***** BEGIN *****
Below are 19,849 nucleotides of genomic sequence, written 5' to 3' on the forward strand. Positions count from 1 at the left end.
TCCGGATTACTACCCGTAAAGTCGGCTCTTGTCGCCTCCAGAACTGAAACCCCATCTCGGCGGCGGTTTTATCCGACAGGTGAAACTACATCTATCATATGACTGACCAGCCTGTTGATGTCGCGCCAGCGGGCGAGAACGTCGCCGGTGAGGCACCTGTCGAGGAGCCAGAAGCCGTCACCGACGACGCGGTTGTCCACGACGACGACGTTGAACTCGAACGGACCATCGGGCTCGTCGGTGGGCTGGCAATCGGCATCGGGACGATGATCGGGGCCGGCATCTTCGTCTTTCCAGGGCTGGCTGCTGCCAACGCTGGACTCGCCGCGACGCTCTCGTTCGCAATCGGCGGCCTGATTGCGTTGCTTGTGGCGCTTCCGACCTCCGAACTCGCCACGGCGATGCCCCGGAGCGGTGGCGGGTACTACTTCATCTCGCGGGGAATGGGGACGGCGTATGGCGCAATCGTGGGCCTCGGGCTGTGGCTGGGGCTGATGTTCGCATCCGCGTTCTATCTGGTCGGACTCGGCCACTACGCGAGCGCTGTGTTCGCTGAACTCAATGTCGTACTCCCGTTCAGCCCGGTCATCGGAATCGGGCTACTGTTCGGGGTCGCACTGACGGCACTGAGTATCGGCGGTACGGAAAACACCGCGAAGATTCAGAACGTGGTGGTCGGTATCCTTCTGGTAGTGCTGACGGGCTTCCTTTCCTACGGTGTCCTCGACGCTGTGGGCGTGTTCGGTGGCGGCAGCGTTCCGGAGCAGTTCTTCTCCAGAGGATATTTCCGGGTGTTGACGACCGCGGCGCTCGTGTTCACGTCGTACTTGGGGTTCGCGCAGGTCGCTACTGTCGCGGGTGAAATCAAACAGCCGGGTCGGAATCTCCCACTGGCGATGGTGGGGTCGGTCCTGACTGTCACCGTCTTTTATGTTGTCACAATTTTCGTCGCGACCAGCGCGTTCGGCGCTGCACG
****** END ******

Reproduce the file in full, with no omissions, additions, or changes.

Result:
Below are 19,849 nucleotides of genomic sequence, written 5' to 3' on the forward strand. Positions count from 1 at the left end.
TCCGGATTACTACCCGTAAAGTCGGCTCTTGTCGCCTCCAGAACTGAAACCCCATCTCGGCGGCGGTTTTATCCGACAGGTGAAACTACATCTATCATATGACTGACCAGCCTGTTGATGTCGCGCCAGCGGGCGAGAACGTCGCCGGTGAGGCACCTGTCGAGGAGCCAGAAGCCGTCACCGACGACGCGGTTGTCCACGACGACGACGTTGAACTCGAACGGACCATCGGGCTCGTCGGTGGGCTGGCAATCGGCATCGGGACGATGATCGGGGCCGGCATCTTCGTCTTTCCAGGGCTGGCTGCTGCCAACGCTGGACTCGCCGCGACGCTCTCGTTCGCAATCGGCGGCCTGATTGCGTTGCTTGTGGCGCTTCCGACCTCCGAACTCGCCACGGCGATGCCCCGGAGCGGTGGCGGGTACTACTTCATCTCGCGGGGAATGGGGACGGCGTATGGCGCAATCGTGGGCCTCGGGCTGTGGCTGGGGCTGATGTTCGCATCCGCGTTCTATCTGGTCGGACTCGGCCACTACGCGAGCGCTGTGTTCGCTGAACTCAATGTCGTACTCCCGTTCAGCCCGGTCATCGGAATCGGGCTACTGTTCGGGGTCGCACTGACGGCACTGAGTATCGGCGGTACGGAAAACACCGCGAAGATTCAGAACGTGGTGGTCGGTATCCTTCTGGTAGTGCTGACGGGCTTCCTTTCCTACGGTGTCCTCGACGCTGTGGGCGTGTTCGGTGGCGGCAGCGTTCCGGAGCAGTTCTTCTCCAGAGGATATTTCCGGGTGTTGACGACCGCGGCGCTCGTGTTCACGTCGTACTTGGGGTTCGCGCAGGTCGCTACTGTCGCGGGTGAAATCAAACAGCCGGGTCGGAATCTCCCACTGGCGATGGTGGGGTCGGTCCTGACTGTCACCGTCTTTTATGTTGTCACAATTTTCGTCGCGACCAGCGCGTTCGGCGCTGCACG